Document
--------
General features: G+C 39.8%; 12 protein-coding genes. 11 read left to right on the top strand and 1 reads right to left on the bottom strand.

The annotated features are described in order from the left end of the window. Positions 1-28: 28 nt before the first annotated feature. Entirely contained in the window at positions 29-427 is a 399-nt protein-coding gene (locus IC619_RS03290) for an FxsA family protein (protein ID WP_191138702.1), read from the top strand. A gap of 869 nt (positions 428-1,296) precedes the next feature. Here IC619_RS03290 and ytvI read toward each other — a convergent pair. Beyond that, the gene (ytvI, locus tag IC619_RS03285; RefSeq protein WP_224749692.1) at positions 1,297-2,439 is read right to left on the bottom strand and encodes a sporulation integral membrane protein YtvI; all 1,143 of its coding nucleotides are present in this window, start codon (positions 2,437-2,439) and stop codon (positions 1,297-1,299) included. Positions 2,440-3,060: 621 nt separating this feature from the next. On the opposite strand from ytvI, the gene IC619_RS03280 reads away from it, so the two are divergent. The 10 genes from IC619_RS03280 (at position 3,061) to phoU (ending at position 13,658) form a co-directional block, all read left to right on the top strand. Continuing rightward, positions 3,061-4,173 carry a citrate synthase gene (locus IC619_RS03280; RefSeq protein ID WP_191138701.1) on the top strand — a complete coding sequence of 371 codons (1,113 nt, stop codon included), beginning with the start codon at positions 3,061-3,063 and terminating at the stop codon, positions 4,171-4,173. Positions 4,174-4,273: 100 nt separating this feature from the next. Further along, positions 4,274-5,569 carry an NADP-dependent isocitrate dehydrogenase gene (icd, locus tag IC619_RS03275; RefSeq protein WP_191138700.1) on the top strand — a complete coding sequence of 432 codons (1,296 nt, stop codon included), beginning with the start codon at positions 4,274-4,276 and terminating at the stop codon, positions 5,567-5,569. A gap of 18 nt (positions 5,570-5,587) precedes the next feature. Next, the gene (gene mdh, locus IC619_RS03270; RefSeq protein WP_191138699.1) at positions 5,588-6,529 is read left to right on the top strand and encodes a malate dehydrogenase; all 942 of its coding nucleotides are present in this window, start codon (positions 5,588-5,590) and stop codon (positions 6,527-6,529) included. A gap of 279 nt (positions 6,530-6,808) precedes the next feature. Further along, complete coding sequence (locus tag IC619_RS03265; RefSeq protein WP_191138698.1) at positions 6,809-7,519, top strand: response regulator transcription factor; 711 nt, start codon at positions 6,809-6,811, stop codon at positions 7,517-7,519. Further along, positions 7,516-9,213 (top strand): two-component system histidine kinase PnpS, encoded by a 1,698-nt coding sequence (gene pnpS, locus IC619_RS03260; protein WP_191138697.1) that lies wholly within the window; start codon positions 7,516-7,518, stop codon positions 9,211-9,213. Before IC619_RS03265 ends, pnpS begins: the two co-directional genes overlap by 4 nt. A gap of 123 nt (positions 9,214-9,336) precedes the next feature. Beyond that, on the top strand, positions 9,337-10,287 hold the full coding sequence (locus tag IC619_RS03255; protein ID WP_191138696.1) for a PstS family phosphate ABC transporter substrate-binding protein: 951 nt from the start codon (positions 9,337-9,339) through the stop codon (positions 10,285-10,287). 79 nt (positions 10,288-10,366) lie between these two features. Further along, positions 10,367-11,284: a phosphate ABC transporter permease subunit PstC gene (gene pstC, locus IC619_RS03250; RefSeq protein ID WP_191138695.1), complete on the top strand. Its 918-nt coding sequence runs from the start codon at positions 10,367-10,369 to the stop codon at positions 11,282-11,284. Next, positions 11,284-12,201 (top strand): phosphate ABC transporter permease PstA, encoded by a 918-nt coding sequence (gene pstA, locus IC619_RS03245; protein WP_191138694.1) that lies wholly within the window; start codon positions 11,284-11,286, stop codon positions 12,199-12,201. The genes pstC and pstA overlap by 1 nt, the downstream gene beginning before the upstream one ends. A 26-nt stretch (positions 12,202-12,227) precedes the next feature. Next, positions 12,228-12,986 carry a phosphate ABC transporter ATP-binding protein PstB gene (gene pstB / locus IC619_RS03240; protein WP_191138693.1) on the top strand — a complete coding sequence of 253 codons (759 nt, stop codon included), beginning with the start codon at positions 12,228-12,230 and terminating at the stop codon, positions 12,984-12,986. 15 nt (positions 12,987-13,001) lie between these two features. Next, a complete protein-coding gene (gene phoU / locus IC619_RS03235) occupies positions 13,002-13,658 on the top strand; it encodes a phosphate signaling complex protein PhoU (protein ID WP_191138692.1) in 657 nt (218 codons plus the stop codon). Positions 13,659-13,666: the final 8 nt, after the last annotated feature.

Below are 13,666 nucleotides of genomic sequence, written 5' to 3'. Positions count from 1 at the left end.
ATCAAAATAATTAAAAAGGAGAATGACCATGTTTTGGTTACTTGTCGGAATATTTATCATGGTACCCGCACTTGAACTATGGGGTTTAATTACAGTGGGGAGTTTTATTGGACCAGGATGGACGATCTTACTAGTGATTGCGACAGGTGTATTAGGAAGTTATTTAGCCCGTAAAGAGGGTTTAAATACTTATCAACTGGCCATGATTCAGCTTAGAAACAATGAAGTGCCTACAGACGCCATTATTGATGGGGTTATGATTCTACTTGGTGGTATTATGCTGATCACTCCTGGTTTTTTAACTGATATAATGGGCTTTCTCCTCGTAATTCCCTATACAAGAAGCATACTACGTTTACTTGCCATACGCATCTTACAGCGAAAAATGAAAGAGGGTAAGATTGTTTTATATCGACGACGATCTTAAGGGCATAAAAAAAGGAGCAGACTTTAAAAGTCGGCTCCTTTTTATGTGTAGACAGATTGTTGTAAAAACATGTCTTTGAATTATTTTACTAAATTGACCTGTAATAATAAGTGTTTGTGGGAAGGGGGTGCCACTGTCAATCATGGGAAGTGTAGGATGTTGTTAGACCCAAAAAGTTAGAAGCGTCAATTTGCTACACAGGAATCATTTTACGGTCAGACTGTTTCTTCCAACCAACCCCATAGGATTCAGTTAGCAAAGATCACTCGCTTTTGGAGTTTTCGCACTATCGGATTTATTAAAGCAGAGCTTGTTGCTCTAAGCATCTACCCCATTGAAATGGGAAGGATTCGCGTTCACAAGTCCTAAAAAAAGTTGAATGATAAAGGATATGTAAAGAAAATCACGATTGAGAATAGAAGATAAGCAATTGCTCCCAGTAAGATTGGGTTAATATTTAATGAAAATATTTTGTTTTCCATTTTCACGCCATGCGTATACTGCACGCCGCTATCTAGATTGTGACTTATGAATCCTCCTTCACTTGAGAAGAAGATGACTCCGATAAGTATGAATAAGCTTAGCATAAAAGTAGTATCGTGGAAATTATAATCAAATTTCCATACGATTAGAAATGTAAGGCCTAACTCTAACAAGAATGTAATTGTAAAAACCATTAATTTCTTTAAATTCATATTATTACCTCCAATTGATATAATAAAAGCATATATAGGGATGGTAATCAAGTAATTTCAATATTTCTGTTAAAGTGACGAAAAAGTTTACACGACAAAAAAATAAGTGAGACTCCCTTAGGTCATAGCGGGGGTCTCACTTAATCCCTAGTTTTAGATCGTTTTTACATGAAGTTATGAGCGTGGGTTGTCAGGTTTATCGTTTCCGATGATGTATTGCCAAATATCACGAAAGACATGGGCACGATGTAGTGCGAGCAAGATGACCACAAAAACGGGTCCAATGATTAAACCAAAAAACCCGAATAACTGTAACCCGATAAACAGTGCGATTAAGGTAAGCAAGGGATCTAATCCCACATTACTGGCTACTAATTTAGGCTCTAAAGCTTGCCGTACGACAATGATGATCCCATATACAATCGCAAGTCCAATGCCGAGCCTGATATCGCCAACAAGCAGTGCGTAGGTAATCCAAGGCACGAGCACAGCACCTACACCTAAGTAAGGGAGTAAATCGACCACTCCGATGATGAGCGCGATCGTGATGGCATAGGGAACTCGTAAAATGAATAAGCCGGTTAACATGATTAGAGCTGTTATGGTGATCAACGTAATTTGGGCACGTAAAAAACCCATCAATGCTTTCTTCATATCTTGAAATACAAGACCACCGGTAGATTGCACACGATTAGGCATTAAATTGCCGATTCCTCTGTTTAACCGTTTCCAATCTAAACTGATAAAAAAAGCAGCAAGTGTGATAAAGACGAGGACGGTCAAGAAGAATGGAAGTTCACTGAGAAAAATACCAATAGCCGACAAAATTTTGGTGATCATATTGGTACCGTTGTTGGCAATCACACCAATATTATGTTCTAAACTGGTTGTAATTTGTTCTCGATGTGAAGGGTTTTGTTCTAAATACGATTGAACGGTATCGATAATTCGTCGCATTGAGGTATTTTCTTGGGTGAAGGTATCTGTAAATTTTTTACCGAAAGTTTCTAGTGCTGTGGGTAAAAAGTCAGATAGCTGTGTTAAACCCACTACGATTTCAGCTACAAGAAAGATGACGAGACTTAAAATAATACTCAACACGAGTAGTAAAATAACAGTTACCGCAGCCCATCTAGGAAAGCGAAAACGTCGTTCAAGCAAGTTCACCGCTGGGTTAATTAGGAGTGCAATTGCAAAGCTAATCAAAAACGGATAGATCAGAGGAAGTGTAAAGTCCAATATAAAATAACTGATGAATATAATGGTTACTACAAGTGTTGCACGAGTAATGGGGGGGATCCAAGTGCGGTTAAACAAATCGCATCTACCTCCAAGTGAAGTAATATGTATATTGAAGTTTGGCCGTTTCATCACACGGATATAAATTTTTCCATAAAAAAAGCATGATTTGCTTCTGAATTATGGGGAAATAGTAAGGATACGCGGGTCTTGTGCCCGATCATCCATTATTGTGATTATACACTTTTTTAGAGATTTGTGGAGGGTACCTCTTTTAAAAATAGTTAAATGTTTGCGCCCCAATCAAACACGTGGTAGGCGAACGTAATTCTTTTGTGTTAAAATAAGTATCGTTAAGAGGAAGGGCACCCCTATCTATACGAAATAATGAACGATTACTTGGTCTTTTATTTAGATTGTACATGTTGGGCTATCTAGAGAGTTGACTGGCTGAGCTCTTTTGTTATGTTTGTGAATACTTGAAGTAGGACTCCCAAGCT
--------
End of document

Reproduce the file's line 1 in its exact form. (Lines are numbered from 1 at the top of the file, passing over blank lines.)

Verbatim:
General features: G+C 39.8%; 12 protein-coding genes. 11 read left to right on the top strand and 1 reads right to left on the bottom strand.